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What is an Agile Environment? - Definition & Example

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  • 0:04 Being Agile
  • 1:30 The Agile Environment
  • 1:51 Characteristics & Examples
  • 5:10 Lesson Summary
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Lesson Transcript
Instructor: CaSandra Minichiello

CaSandra has a bachelor's degree in Computer Information Systems and has taught Agile along with Scrum and Kanban for over 10 years.

In this lesson, we'll examine what it means for companies to be agile. We'll then take a look at the definition of the term agile and explore some examples of an agile environment.

Being Agile

What does it mean to be agile? If you were to ask seasoned software developers or technical project managers, they may refer to the word agile as a set of principles and values that encourage breaking large portions of a project into smaller functional portions that can be developed quickly. This process also has been known as iterative software development. If you were to ask your high school English teacher, she or he would likely send you to the dictionary, which would probably define agile as the ability to move quickly and easily. So who's got the correct answer? Well, they both do!

The word 'agile' became a formal term used by many in software development industries when in 2001, seventeen software developers created the Agile Manifesto, which lists values and principles of iterative software development. While there are many software development methods or methodologies that fall under the description of being agile, the Agile Manifesto is more about behavior and culture than a set of methods or processes.

Many software development companies strive to be agile because this enables them to deliver quality software to their customers sooner than their non-agile competitors. So, it's considered a good thing to be agile.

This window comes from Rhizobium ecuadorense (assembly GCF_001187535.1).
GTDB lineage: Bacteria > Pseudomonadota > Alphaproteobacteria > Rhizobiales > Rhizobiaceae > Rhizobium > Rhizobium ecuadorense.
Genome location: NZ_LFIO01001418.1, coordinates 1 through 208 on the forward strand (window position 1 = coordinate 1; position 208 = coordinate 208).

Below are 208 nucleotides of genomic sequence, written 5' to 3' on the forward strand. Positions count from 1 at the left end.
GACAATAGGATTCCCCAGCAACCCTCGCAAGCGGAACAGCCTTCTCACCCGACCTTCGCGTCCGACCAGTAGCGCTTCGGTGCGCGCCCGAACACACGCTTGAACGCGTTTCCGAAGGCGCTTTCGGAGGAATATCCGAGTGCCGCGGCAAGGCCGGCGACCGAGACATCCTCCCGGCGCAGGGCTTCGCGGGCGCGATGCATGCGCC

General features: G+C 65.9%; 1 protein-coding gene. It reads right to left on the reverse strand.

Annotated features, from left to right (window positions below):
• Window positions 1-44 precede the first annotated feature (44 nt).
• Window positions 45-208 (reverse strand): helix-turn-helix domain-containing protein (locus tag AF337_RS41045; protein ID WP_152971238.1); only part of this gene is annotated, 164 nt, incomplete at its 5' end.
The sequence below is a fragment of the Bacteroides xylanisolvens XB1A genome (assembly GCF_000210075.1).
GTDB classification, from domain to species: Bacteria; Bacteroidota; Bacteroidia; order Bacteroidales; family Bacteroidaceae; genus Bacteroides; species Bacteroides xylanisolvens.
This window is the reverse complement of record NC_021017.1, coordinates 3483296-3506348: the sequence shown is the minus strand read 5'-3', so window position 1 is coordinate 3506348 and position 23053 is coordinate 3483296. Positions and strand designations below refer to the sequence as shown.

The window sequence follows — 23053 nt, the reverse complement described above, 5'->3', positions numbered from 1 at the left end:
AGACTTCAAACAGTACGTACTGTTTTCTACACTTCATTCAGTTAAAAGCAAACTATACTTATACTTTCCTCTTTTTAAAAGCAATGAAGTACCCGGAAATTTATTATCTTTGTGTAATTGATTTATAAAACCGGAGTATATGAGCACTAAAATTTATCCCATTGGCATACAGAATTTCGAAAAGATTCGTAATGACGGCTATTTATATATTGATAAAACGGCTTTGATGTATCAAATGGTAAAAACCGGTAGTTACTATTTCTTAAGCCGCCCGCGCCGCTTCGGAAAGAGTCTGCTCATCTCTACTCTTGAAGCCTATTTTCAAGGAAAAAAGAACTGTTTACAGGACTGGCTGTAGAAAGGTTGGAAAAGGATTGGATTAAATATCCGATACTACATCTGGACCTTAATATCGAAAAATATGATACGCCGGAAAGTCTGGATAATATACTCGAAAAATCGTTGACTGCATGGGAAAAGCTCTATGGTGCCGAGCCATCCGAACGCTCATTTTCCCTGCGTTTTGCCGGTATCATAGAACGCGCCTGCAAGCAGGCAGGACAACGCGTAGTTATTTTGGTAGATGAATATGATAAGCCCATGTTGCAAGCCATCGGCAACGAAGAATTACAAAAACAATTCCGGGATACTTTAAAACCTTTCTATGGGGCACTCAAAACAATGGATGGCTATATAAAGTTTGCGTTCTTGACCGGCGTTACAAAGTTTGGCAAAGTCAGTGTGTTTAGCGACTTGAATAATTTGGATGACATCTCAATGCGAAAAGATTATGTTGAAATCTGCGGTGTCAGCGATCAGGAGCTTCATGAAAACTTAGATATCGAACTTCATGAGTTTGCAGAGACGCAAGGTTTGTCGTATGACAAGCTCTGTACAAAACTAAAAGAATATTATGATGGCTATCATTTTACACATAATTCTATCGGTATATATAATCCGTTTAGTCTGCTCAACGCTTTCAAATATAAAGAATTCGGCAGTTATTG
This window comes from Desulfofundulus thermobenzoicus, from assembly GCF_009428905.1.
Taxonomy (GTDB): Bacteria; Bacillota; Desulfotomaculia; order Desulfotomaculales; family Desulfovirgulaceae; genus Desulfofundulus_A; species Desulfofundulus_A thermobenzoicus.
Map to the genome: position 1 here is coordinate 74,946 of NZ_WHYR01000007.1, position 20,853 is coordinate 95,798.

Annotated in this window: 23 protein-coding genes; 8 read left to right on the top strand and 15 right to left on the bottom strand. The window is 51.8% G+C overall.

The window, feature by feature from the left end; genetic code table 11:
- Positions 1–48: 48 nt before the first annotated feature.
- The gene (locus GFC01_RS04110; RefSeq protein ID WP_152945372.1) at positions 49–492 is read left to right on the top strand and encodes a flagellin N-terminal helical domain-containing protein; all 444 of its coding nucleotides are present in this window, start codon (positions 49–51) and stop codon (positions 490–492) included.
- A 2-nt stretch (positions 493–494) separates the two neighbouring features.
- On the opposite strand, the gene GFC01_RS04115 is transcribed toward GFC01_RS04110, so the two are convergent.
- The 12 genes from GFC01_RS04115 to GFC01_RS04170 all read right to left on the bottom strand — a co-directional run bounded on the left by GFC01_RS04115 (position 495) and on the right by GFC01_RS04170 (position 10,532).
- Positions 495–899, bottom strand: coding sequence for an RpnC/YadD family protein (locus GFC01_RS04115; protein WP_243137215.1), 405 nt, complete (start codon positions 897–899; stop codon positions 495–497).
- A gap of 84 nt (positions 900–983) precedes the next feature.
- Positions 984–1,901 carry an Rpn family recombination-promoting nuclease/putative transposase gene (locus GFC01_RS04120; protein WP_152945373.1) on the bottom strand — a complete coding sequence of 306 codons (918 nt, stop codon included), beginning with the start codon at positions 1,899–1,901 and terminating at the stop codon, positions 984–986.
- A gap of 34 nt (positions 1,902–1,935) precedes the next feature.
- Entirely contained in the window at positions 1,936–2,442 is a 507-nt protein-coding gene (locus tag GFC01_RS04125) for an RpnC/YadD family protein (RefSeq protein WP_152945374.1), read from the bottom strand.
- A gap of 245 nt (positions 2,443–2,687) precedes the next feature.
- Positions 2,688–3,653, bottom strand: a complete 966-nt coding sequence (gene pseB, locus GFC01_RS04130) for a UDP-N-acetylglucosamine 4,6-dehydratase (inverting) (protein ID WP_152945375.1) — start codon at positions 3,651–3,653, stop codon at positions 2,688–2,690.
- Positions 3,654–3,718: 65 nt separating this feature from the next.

Now that you have a little history of the term agile used in the context of software development, let's explore the agile environment and some of the key principles and values of the Agile Manifesto.

The Agile Environment

An agile environment is defined as an environment that creates and supports a culture that encourages a team of people to work toward a common goal. This is done by incorporating the importance and value of individuals and their interactions - especially in terms of working to achieve quality, collaboration, and acceptance of frequent change in the company culture.

Characteristics and Examples

Let's pretend you are the CEO of a new, emerging software company. You want to be competitive in today's market so you decide that agile methods and behaviors should become part of your company's culture. By making this decision, you're already setting a good foundation for your organization to become agile. But what does it look and feel like to be in an agile environment?

Face-to-Face Conversations & Collaboration

Because agile environments are highly collaborative, individuals and interactions are valued more than tools and processes. Email, chat, and other tools shouldn't replace face-to-face conversations, which are the most effective ways to communicate. Not only does productivity increase, but also the interactions between team members help create trust and an atmosphere of collaboration.

Agile work spaces should be created to encourage frequent conversations and collaboration. Work spaces should be open with little or no walls so that people can easily communicate. An agile environment will have many social areas that have sofas or other comfortable seating, movable chairs, tables, and white boards. All these characteristics help reiterate that face-to-face conversations and collaboration are highly valued in agile environments.

Change Is Expected and Embraced

Change is inevitable.

In traditional project management practices, a project manager creates detailed time and task-driven project plans that more or less speculate or predict when a project will be completed. The problem is that projects can take months, if not, years to complete. By the time the final product is delivered to the customer, it may no longer be valuable, or worse, it might not even be what the customer really envisioned.

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